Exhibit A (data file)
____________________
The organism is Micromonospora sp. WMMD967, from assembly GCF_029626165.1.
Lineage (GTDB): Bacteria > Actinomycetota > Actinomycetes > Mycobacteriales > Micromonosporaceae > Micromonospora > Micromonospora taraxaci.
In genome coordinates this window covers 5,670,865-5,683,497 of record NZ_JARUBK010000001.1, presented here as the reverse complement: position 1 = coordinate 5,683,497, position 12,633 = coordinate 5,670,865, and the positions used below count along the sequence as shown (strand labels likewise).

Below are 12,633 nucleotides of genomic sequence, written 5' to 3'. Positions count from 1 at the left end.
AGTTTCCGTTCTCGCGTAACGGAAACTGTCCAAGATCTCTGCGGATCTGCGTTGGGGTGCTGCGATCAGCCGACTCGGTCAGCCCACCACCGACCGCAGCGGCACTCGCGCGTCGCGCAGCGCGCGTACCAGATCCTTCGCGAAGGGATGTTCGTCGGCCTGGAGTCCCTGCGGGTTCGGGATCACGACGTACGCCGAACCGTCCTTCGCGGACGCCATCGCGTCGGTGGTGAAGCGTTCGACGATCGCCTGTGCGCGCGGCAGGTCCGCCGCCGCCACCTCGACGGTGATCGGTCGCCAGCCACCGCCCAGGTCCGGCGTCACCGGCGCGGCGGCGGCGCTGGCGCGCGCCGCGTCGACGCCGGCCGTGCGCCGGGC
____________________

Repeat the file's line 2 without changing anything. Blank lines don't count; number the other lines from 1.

Lineage (GTDB): Bacteria > Actinomycetota > Actinomycetes > Mycobacteriales > Micromonosporaceae > Micromonospora > Micromonospora taraxaci.